WHO-GAVI Joint Statement
Addis Ababa 11th Feb. 2019: Ethiopia launched measles vaccine second dose (MCV2) vaccination into the routine immunization programme in the second year of life. The official launching was celebrated at Wolenchity Health Center, Bosete Woreda of Oromia Region on 11th February 2019. The launching event was attended by Government higher officials and representativeness from different stakeholders and partners including Gavi, the Vaccine Alliance, the Global Fund, WHO and UNICEF.
Gavi and other several health partners have provided the necessary support to ensure the introduction of MCV2. WHO Country Office team has also provided technical and financial support to the Ministry of Health of Ethiopia starting from planning to preparation and implementation of the MCV2 introduction. About 3,348,363 children will receive measles vaccine second dose during their second year of life annually throughout the country.
Measles is one of the leading causes of death among children globally, particularly in developing countries. An estimated over 100,000 measles death occurred globally in 2017. Measles is a very contagious and terrible disease but it can be easily prevented and controlled by vaccination.
Accelerated immunization activities have had a major impact on reducing measles deaths during the last decades. Since 2000, over 21 million lives have been saved globally thanks to measles immunisations, and during this period, deaths decreased by 84% and measles incidence decreased by 87% from 145 to 19 cases per million persons. However for several years now global coverage with the first dose of measles vaccine has stalled at 85%. This is far short of the 95% needed to prevent outbreaks. This leaves many people, in many communities, susceptible to the disease. In Africa coverage rate of measles vaccine is 70% while second dose is 23%. And in Ethiopia MCV1 coverage in the 2017 WHO-UNICEF estimate is 65%. However, the admin coverage for the same period is 92%.
Measles is endemic in Ethiopia with outbreaks reported annually. Improved outbreak preparedness and response efforts from the Government, as well as measles supplementary immunisation activities (SIAs) the most recent of which was in 2017, have helped to significantly reduce measles cases over the years. Despite the reduced incidence, outbreaks at the sub-national level continue to occur.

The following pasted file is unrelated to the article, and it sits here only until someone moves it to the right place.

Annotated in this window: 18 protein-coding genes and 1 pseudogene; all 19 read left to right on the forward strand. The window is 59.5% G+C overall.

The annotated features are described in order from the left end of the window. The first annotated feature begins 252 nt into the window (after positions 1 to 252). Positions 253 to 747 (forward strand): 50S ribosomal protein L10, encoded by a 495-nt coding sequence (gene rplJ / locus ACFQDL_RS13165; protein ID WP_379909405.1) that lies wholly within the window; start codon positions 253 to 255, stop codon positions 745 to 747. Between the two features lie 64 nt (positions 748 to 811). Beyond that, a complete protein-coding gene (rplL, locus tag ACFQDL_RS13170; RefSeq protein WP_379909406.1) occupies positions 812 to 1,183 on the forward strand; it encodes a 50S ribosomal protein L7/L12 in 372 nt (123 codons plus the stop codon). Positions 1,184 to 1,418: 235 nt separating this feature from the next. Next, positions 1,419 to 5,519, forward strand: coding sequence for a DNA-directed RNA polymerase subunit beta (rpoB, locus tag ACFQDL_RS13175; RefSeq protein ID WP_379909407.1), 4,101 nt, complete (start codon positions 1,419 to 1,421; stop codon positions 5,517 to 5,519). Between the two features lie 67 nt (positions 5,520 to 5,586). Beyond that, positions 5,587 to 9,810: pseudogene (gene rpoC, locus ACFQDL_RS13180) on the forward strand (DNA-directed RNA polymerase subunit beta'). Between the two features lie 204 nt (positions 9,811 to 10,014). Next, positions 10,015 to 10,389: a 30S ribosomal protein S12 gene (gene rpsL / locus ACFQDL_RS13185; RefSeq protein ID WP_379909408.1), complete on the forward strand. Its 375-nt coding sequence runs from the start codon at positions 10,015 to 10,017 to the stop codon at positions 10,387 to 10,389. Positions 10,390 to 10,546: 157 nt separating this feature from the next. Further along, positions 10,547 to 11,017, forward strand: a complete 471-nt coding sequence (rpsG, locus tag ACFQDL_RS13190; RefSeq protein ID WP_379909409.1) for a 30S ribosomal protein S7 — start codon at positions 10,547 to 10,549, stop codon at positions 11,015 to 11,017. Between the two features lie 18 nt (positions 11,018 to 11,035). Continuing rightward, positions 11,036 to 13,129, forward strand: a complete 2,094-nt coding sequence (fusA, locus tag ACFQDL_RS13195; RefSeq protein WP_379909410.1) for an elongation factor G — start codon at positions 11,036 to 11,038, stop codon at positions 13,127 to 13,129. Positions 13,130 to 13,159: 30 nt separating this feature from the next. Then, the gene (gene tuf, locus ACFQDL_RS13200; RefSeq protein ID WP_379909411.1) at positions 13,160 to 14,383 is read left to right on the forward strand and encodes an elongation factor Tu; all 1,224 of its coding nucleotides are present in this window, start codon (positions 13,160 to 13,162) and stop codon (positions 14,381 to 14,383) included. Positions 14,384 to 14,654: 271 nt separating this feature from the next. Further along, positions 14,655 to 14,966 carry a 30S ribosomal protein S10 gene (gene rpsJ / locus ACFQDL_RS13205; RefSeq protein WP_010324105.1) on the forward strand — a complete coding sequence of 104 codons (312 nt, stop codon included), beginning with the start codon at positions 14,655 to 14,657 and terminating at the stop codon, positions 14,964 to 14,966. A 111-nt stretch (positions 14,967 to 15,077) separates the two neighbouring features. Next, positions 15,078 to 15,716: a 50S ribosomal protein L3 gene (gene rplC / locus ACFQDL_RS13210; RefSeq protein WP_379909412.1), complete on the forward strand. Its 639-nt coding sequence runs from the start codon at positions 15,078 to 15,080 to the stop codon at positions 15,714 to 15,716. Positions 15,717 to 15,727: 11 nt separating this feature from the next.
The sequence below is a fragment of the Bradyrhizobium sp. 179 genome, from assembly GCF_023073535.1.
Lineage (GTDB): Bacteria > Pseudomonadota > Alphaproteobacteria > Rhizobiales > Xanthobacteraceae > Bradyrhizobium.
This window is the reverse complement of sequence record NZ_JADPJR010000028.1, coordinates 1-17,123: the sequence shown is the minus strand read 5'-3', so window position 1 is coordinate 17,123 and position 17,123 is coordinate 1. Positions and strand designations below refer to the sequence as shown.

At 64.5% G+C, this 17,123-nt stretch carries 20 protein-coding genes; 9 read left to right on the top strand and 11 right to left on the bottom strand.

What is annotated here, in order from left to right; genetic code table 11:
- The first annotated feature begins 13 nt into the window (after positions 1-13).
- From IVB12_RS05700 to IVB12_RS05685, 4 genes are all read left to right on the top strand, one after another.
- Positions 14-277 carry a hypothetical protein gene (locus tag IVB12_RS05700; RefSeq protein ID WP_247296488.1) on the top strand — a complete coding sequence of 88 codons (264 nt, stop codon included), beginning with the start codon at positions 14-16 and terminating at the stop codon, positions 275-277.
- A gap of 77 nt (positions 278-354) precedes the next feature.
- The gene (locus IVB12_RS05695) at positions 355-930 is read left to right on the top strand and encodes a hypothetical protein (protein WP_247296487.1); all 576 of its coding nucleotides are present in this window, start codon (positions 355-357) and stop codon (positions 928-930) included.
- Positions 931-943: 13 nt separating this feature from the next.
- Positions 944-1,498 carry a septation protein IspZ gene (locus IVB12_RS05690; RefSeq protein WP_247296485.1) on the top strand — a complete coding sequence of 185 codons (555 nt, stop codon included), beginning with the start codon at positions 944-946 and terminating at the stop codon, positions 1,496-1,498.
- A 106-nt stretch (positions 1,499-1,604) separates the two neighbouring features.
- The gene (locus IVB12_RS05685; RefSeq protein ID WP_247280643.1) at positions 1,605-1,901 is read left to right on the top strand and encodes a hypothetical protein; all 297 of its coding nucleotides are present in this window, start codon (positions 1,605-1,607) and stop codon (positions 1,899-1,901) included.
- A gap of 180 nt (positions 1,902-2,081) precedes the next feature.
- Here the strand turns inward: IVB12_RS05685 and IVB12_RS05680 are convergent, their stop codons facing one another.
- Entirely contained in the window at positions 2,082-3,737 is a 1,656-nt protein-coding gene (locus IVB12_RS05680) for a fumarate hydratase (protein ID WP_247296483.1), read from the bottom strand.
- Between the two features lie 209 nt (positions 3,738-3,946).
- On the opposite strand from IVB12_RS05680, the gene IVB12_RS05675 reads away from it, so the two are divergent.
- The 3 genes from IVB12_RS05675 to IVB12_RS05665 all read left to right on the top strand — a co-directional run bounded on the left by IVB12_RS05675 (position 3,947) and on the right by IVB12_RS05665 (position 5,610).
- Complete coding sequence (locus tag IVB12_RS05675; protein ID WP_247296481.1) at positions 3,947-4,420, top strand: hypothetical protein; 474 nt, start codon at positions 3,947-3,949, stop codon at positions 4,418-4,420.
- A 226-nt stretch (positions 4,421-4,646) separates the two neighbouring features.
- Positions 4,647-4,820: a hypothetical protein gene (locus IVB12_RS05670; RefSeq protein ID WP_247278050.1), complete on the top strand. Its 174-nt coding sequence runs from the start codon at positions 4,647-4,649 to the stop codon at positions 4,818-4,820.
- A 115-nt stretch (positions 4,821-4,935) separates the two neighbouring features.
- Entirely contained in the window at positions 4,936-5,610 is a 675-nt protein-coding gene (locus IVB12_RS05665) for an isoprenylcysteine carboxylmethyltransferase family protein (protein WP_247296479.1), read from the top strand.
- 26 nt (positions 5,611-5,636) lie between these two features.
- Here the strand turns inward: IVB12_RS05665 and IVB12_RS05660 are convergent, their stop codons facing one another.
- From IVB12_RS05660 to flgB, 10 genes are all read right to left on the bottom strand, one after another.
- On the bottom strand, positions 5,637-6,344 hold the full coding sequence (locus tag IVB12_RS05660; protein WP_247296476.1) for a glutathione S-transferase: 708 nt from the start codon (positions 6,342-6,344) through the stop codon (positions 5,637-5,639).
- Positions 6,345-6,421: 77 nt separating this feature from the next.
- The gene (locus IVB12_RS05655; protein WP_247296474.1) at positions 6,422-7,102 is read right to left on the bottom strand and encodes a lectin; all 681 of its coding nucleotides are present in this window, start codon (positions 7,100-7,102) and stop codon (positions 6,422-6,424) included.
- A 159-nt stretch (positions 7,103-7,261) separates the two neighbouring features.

Measles incidence in Ethiopia is still high above 50 cases/1,000,000 population per year, which is above the national set targets for measles accelerated control by 2012 (<5 cases/1,000,000 population per year) and measles elimination by 2020 (<1 cases/1,000,000 population per year.
To provide extra-immunity, it is therefore recommended to introduce a second dose of the measles vaccine. This second dose of measles will start to be provided today in the whole of Ethiopia to the children aged 15 months. WHO has recommended that it should be the standard for all national immunization programs to vaccinate all children with two doses of measles containing vaccine. The second dose of measles at this age provides a platform for delivering other child health service.
Dr Chatora Rufaro, WHO Ethiopia representative during the launching said that “The introduction of the second dose of measles vaccination in Ethiopia will significantly contribute to reduction of measles morbidity and mortality as well as the overall child mortality by preventing measles outbreaks. It also helps to attain the measles elimination goals provided that vaccination coverage in all districts reaches 95% and above for both doses of measles vaccines. Dr Chatora also added that the measles vaccination during the second year of life can also be used as platform to strengthen immunization and other child health services.
He also highlighted that to realize this measles elimination effort, the full engagement of all stakeholders, particularly, the government sectors and health or immunization partners, and the communities at large are very important. ”
“Adding a second dose of measles vaccine to the national immunisation schedule will protect more Ethiopian children against this deadly disease that can only be prevented with a vaccine,” said Gavi Board Chair, Dr Ngozi Okonjo-Iweala. “Giving this second dose in the second year of a child’s life is also an opportunity to provide additional health interventions making routine immunisation a preventive, cost effective, and high impact intervention that strengthens primary health care (PHC) systems. Children are less sick, can attend school and be better educated to contribute to the prosperity of their country.”
In September 2011, the Sixtieth Regional Committee, by its Resolution AFR/RC61/R1, adopted a goal of measles elimination for the African Region by the year 2020.
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